Location of Byzantion

Byzantium (m/ or Byzantion; Ancient Greek: Βυζάντιον, Byzántion) was an ancient Greek colony in early antiquity that later became Constantinople, and then Istanbul. The Greek term Byzantium (or Byzantion) continued to be used as a name of Constantinople during the Byzantine Empire, even though it only referred to the empire's capital.[1][2] Byzantium was colonized by the Greeks from Megara in 657 BC, and remained primarily Greek-speaking until its conquest by the Ottoman Empire in AD 1453.[3]


The etymology of Byzantium is unknown. It has been suggested that the name is of Thraco-Illyrian origin.[4] It may be derived from the Thracian or Illyrian personal name Byzas.[5] Ancient Greek legend refers to King Byzas, the leader of the Megarian colonists and founder of the city.[6] The form Byzantium is a latinisation of the original name.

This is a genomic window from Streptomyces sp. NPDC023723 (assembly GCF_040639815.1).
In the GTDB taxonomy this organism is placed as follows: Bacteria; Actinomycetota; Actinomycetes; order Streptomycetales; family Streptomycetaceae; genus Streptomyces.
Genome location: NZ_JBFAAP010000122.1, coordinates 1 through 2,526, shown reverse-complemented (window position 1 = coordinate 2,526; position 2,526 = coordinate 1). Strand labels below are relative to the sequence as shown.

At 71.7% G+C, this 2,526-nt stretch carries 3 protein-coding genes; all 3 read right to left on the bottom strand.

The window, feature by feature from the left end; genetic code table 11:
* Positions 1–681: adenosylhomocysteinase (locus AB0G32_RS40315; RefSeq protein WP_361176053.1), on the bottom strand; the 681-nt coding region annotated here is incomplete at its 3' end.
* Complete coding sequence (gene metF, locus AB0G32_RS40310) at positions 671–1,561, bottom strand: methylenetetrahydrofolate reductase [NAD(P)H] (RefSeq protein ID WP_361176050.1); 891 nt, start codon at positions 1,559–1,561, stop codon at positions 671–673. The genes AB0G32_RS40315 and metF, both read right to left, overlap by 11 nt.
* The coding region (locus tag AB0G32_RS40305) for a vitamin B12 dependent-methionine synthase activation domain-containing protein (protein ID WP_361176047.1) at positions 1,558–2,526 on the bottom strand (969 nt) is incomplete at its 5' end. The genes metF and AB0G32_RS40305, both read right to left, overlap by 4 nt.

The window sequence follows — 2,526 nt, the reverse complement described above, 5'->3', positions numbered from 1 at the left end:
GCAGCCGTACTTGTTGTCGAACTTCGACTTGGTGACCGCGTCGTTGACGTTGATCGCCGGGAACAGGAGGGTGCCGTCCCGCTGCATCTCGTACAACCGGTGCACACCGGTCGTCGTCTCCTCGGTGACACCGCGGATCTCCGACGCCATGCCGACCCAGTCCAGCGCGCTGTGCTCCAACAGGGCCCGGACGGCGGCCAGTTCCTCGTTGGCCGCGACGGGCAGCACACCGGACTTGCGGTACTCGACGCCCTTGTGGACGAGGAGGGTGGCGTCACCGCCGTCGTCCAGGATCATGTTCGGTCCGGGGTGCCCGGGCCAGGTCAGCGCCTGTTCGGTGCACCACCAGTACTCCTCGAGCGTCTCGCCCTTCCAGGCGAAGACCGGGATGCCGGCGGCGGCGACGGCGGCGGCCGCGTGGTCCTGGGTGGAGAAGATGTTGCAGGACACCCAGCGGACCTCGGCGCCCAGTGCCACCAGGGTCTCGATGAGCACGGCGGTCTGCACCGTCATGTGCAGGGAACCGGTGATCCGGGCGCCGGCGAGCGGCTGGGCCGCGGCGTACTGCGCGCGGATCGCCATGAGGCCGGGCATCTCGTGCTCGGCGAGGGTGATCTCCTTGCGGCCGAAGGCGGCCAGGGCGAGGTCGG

Much later, the name Byzantium became common in the West to refer to the Eastern Roman Empire. Its capital Constantinople stood on the site of ancient Byzantium. The name "Byzantine Empire" was introduced by the historian Hieronymus Wolf only in 1555, a century after the empire had ceased to exist. While the empire existed, the term Byzantium referred to only the city, rather than the empire.

The name Lygos for the city, which likely corresponds to an earlier Thracian settlement,[4] is mentioned by Pliny the Elder in his Natural History.[7]